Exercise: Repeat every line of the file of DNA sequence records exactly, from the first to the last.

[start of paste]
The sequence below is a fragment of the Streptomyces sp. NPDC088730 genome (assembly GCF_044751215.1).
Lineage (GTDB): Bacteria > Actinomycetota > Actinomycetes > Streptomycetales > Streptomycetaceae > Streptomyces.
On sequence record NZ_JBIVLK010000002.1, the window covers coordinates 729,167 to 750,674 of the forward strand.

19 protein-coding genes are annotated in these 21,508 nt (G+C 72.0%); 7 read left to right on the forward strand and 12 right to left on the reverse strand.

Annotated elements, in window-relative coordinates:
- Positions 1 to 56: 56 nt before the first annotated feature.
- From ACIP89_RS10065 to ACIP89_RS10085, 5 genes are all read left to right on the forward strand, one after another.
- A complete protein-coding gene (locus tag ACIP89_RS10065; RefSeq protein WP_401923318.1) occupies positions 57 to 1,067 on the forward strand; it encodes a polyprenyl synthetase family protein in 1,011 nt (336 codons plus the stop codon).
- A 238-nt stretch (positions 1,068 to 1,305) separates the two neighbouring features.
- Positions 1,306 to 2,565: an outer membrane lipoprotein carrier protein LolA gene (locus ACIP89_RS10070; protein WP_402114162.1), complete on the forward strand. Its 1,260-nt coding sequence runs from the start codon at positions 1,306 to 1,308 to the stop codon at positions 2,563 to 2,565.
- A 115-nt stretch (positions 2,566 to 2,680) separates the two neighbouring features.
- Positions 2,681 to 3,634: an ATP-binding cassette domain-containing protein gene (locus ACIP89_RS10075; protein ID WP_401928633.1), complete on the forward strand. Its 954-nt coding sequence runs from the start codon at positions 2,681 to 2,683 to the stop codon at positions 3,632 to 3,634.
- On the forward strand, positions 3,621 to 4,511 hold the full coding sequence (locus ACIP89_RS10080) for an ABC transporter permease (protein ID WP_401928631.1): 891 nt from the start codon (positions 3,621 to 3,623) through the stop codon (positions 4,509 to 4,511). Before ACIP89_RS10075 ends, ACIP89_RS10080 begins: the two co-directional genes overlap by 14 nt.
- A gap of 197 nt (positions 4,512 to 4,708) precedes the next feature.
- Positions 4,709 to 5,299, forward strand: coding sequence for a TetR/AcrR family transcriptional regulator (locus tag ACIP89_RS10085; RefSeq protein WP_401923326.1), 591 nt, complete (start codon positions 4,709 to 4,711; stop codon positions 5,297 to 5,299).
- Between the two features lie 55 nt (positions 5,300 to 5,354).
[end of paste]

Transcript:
The sequence below is a fragment of the Streptomyces sp. NPDC088730 genome (assembly GCF_044751215.1).
Lineage (GTDB): Bacteria > Actinomycetota > Actinomycetes > Streptomycetales > Streptomycetaceae > Streptomyces.
On sequence record NZ_JBIVLK010000002.1, the window covers coordinates 729,167 to 750,674 of the forward strand.

19 protein-coding genes are annotated in these 21,508 nt (G+C 72.0%); 7 read left to right on the forward strand and 12 right to left on the reverse strand.

Annotated elements, in window-relative coordinates:
- Positions 1 to 56: 56 nt before the first annotated feature.
- From ACIP89_RS10065 to ACIP89_RS10085, 5 genes are all read left to right on the forward strand, one after another.
- A complete protein-coding gene (locus tag ACIP89_RS10065; RefSeq protein WP_401923318.1) occupies positions 57 to 1,067 on the forward strand; it encodes a polyprenyl synthetase family protein in 1,011 nt (336 codons plus the stop codon).
- A 238-nt stretch (positions 1,068 to 1,305) separates the two neighbouring features.
- Positions 1,306 to 2,565: an outer membrane lipoprotein carrier protein LolA gene (locus ACIP89_RS10070; protein WP_402114162.1), complete on the forward strand. Its 1,260-nt coding sequence runs from the start codon at positions 1,306 to 1,308 to the stop codon at positions 2,563 to 2,565.
- A 115-nt stretch (positions 2,566 to 2,680) separates the two neighbouring features.
- Positions 2,681 to 3,634: an ATP-binding cassette domain-containing protein gene (locus ACIP89_RS10075; protein ID WP_401928633.1), complete on the forward strand. Its 954-nt coding sequence runs from the start codon at positions 2,681 to 2,683 to the stop codon at positions 3,632 to 3,634.
- On the forward strand, positions 3,621 to 4,511 hold the full coding sequence (locus ACIP89_RS10080) for an ABC transporter permease (protein ID WP_401928631.1): 891 nt from the start codon (positions 3,621 to 3,623) through the stop codon (positions 4,509 to 4,511). Before ACIP89_RS10075 ends, ACIP89_RS10080 begins: the two co-directional genes overlap by 14 nt.
- A gap of 197 nt (positions 4,512 to 4,708) precedes the next feature.
- Positions 4,709 to 5,299, forward strand: coding sequence for a TetR/AcrR family transcriptional regulator (locus tag ACIP89_RS10085; RefSeq protein WP_401923326.1), 591 nt, complete (start codon positions 4,709 to 4,711; stop codon positions 5,297 to 5,299).
- Between the two features lie 55 nt (positions 5,300 to 5,354).